There are so many wonderful uses for this clean, crisp, high smoke point oil. But whenever I saw it on the market shelves or online, I wondered how it was made.
It seems that there are several large manufacturers who do a fabulous job of making it available to us all.
However, the individuals that amaze me most are the winemakers that lovingly carry out the painstaking task of creating grapeseed oil. They are literally squeezing oil out of a stone-hard seed.
Here’s something you’ll probably have some trouble wrapping your mind around:
1 ton of grapes = 1 bottle of grapeseed oil
Let me set the scene for you:
Consider that first they have to grow the grapes, often on considerably steep terrain, hiking up and down, up and down. They harvest by hand, holding five-gallon buckets, and have only forty-eight hours each year in which to do it.
Now that they have the grapes in hand, they commence the winemaking process.
The grapes are pressed and the juice is accumulated.
It is made into wine, and what’s left is called pomace. It includes the stems, pulp, skin, and seeds of the grapes.
The pomace is dried, and sifted by hand through metal sieves that are designed with holes just big enough for the tiny grape seeds to fall through.
But where is the oil? These seeds are tooth-breakingly hard.
Believe it or not, each little seed contains just a tiny bit of oil. They are placed in a bladder press, where the precious oil drizzles out. Yay!
Off to the bottling room…
If you are fortunate enough to get your hands on one of these special bottles, you are in luck. But a lot of people see grapeseed oil, buy it, and then they don’t know what to do with it.
Check out our tips for the best ways to use this excellent product in your own culinary endeavors:
1. Stir Frying
The beauty of this oil is that it has a light, clean flavor, which allows the vibrancy and freshness of your food to shine through.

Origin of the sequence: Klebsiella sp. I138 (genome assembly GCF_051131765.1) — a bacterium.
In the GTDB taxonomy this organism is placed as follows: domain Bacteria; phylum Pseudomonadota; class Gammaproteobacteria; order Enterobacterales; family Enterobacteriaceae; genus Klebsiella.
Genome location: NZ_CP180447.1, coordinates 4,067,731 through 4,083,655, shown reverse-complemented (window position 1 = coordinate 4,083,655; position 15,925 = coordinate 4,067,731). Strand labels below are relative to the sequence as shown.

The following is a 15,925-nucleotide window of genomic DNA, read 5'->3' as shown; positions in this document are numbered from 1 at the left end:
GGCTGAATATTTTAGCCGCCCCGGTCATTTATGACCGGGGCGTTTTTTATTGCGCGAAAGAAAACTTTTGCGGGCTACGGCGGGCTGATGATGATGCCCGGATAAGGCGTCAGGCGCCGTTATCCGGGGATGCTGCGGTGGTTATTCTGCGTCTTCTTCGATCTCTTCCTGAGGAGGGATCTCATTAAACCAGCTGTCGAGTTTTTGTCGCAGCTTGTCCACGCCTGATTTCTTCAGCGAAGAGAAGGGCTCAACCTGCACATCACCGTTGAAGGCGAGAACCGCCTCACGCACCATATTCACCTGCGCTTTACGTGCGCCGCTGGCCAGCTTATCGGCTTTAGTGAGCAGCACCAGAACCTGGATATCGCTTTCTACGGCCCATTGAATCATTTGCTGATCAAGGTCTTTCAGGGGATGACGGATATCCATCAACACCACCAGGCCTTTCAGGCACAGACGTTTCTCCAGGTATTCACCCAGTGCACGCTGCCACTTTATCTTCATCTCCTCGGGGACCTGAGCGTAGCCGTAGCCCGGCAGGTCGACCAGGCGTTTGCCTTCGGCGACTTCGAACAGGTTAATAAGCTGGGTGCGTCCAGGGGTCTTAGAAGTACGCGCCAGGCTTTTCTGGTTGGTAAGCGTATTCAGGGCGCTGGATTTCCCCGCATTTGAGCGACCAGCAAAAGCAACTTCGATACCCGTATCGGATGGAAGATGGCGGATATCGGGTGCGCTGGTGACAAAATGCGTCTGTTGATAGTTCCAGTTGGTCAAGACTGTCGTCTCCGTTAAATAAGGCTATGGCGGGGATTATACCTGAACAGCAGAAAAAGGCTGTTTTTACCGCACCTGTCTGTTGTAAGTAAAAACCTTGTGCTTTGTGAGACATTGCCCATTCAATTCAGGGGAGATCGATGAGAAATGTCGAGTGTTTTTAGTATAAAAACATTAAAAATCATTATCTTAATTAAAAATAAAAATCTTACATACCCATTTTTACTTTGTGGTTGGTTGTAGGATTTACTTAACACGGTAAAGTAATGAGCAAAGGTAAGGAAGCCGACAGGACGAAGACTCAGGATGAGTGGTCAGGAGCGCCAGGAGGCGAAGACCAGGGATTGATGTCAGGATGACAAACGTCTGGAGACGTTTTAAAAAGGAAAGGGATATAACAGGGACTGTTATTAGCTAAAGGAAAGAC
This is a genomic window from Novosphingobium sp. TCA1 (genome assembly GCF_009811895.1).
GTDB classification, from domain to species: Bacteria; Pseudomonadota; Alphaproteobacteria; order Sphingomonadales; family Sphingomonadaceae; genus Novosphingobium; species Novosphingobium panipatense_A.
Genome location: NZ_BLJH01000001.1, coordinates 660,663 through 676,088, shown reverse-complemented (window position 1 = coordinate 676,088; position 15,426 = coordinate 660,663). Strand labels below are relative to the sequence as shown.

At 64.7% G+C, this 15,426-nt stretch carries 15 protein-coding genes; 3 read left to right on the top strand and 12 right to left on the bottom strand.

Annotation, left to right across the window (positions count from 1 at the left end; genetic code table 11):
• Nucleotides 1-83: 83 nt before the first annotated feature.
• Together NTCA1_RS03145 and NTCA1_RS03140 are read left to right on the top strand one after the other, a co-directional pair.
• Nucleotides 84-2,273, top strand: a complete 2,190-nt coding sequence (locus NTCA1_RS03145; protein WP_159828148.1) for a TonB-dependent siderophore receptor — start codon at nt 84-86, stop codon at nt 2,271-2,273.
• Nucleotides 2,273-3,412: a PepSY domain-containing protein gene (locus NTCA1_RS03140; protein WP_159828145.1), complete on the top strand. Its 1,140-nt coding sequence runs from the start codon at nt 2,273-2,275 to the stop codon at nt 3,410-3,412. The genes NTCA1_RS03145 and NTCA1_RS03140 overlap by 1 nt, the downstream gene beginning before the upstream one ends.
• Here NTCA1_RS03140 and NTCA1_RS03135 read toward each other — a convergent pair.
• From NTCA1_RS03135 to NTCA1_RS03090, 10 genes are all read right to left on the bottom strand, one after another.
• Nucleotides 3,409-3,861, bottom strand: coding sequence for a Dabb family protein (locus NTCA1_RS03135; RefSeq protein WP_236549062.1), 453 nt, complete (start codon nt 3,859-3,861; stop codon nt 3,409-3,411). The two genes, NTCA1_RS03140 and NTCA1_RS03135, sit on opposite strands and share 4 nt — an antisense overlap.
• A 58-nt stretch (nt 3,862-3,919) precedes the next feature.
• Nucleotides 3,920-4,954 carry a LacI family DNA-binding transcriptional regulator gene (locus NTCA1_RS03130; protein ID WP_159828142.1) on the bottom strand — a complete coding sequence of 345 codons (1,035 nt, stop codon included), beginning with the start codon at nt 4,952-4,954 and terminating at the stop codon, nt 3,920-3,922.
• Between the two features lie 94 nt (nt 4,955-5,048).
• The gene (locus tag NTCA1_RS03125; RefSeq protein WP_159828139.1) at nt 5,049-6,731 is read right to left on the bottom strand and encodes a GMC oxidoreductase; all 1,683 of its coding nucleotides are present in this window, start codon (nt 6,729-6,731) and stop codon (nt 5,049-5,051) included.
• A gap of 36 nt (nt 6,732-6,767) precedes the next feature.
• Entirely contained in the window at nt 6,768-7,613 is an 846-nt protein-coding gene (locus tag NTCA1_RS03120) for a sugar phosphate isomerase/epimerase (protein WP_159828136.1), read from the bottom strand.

It has a very high smoking point of 420°F, which makes it perfect for a sizzling hot wok.
2. Deep Frying
Light in flavor (some say flavorless) and with the ability to withstand high heat, it is wonderful for cooking fried fish, chicken, tempura, and yes, even pickles in a deep fryer.
This is where grapeseed oil shines. Its light color and body allow the color and flavor of your ingredients to be the star of the show.
4. Searing Meat
Because of its ability to get hot-hot-hot, getting a hard sear on your meat is easy.
Whether you finish your dish on the stovetop or in the oven, you will have caramelized brown perfection.
5. Roasting Vegetables
Most of us think of grabbing the olive oil to drizzle on our veggies for roasting, but sometimes you want their garden-fresh flavor to pop.
Try it with squash, broccoli, or leeks. Just add a light coat of oil onto the bottom of a good roasting pan, throw in your veggies, and stick in the oven, on top of the stove, or on the grill.
6. Salad Dressings
Grapeseed oil is wonderfully adaptable, and pairs with any flavor.
Try it in dressings with balsamic vinegar, Dijon mustard, or a honey base.
Not only can you use it to grease your grill, you can even brush veggies, or anything else that you’re afraid might stick.
It makes a great addition to sauces and marinades for the barbecue, too.
I’m happy to say that, whether you are using a grapeseed oil varietal that comes straight from a European vineyard or a larger oil producer, it is readily available.
Foodal recommends La Tourangelle Grapeseed Oil, available from Amazon
It also comes in a variety of infused flavors that are perfect for quick salads, drizzling on crusty bread, or whatever your imagination inspires you to create.
I can hardly wait to hear about your grapeseed oil success stories – feel free to tell me all about them in the comments.
If you haven’t already, you really must try it now. Enjoy!
About Marla Tetsuka
As a professional chef, author of multiple cookbooks, and graduate of the esteemed Le Cordon Bleu College of Culinary Arts, Marla brings a professional touch to the community that we call Foodal.